Vinegar is pretty cool. You can use it to clean your home, flavor your food and kill weeds. It even repels insects!
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Speaking of repellant … have you ever noticed a vinegar smell emanating from your feet? That’s the thing about the smell of vinegar: It’s very context-dependent. The smell of vinegar is great on a potato chip — not so much on your body.
The good news: Sour-smelling feet are a funky problem with several effective DIY solutions. “Feet smell like vinegar when they sweat too much, and the moisture interacts with bacteria on your skin,” explains podiatrist Joy Rowland, DPM.
“The bacteria actually eat your sweat, and this creates an acidic byproduct that smells like vinegar.”
Together, your feet have about 250,000 sweat glands that help regulate body temperature. It’s no wonder your soles tend to get soggy!
“The more your feet sweat, the stronger the vinegar odor will be. So, it’s important to control excessive sweat,” says Dr. Rowland.
The sweat glands in your feet may go into overdrive if you:
Dr. Rowland recommends these seven at-home remedies to help keep your feet smelling fresh:
Start by washing your feet every day before putting on socks or shoes. “Make sure you dry them really well, especially in between your toes,” advises Dr. Rowland. “The toes and arch of your foot tend to build up sweat.”
Kick your foot hygiene up a notch with an over-the-counter medicated foot powder. Apply it to freshly washed and dried feet. “Foot powder helps absorb extra moisture on your skin before you put on your socks and shoes,” states Dr. Rowland. “By absorbing your sweat, it prevents the interaction between bacteria and excessive moisture.”
Moisture-wicking socks are sweat-fighting superheroes. That’s because they’re designed to pull moisture away from your feet and dry quickly. “Socks made from natural fibers like wool can be effective, too. But be careful with cotton,” Dr. Rowland cautions. “Cotton can trap moisture, so you should choose cotton socks that specifically say they wick moisture.”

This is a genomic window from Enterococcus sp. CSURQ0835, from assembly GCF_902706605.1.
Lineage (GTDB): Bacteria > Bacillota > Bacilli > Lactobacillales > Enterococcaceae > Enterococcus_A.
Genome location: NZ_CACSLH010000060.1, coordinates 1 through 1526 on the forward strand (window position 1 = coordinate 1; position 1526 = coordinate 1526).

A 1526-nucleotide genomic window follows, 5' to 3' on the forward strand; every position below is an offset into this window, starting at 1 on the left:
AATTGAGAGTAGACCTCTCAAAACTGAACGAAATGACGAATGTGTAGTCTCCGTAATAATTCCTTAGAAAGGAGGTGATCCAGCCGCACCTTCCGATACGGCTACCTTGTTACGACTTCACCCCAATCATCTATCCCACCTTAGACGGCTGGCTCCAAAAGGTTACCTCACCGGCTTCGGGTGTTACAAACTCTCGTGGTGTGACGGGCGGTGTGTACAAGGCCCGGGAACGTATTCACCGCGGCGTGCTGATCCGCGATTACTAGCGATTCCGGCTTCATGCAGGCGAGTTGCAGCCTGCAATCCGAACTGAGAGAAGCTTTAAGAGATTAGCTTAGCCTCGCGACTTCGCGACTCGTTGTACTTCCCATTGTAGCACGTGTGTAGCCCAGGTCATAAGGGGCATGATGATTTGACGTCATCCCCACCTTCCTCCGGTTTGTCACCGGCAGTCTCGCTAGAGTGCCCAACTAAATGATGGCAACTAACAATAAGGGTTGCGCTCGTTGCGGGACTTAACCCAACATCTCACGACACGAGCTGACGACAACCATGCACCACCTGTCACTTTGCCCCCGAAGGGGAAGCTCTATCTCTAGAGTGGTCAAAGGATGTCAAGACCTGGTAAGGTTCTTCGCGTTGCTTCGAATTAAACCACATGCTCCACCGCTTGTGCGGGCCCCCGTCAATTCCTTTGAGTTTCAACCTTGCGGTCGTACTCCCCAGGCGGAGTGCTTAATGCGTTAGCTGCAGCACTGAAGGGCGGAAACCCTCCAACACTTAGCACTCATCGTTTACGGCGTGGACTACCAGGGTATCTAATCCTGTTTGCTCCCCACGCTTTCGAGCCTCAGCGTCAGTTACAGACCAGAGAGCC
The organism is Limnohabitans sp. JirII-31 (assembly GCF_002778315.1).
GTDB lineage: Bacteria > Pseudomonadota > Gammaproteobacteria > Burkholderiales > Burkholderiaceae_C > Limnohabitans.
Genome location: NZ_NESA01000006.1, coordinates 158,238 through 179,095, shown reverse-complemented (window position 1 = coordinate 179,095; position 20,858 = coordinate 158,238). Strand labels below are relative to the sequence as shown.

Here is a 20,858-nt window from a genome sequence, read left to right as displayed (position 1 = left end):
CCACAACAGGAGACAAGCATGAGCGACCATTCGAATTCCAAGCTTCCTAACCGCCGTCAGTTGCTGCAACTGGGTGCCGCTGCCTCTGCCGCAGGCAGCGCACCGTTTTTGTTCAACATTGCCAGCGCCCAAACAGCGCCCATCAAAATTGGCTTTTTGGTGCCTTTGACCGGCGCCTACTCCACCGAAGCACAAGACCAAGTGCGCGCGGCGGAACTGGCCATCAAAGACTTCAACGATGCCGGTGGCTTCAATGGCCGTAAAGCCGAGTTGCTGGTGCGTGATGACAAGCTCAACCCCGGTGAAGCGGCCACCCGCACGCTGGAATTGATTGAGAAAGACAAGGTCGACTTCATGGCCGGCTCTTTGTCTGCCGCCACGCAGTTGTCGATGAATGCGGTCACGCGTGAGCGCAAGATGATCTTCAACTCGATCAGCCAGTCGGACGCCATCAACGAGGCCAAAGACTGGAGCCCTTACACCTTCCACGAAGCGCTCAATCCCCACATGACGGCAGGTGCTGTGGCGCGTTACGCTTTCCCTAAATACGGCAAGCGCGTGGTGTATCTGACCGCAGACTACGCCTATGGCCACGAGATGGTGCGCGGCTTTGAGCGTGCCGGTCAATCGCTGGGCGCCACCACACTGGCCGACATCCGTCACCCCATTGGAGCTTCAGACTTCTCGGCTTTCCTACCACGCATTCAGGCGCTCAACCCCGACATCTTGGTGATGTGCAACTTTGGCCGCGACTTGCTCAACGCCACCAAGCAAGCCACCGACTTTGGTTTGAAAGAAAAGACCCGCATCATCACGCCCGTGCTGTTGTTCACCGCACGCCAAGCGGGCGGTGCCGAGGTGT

She continues: “Moisture-wicking socks made from synthetic materials are great, too. But avoid nylon because it can trap sweat and cause sour-smelling feet.”
If you still end up with wet socks (and feet) despite your best sweat-snuffing efforts, don’t despair. Dr. Rowland says an ounce of preparation may just cure your stinky feet. “Carry an extra pair of socks with you. When your first pair starts to get moist, change into the dry ones,” she recommends. “And if certain shoes cause your feet to sweat more, don’t wear them or have another pair on hand to change into.”
Shoes made from breathable natural fibers like leather, canvas and suede are a great option for staving off sweaty feet.
“Avoid shoes that contain a lot of plastic or rubber,” Dr. Rowland adds. “They tend to cause foot moisture because they trap sweat inside the shoe.”
Antiperspirants aren’t just for armpits. Apply them to your feet to keep them dry and smelling fresh. Dr. Rowland says that this practice can be especially helpful for people who wear nylon stockings or compression stockings because they tend to trap moisture.
“After you wash and dry your feet well, spray or apply a light coating of antiperspirant on the soles of your feet. Let them dry and then apply foot powder to the toe area before putting on your stockings, socks or shoes,” explains Dr. Rowland. “That way, you’re covering all the sweat-producing areas of your feet that could interact with bacteria.”
White vinegar kills bacteria (ironically enough). So, if your feet still smell sour, Dr. Rowland recommends soaking them in a mixture of warm water and white vinegar for 10 to 20 minutes. She suggests mixing 1 to 2 cups of white vinegar with a gallon of warm water.
If you have a favorite pair of shoes that you wear often, try spraying their insides and insoles with an over-the-counter disinfectant spray.
“Spray them lightly and let them sit for about 24 hours before you wear them. That will help reduce the bacterial load inside the shoe,” Dr. Rowland notes. “It can also prevent fungal infections. Everyone has bacteria and fungus on their skin. But it’s our job to keep it in check so it doesn’t overgrow.”
For most people, the right foot self-care methods should do the trick. But if you’re not happy with your results, Dr. Rowland says it might be time to visit a podiatrist. “Podiatrists can recommend prescription products that reduce the sweat and bacteria. They can also determine if the vinegar foot odor is the result of something else, so you can address it with the right treatment.”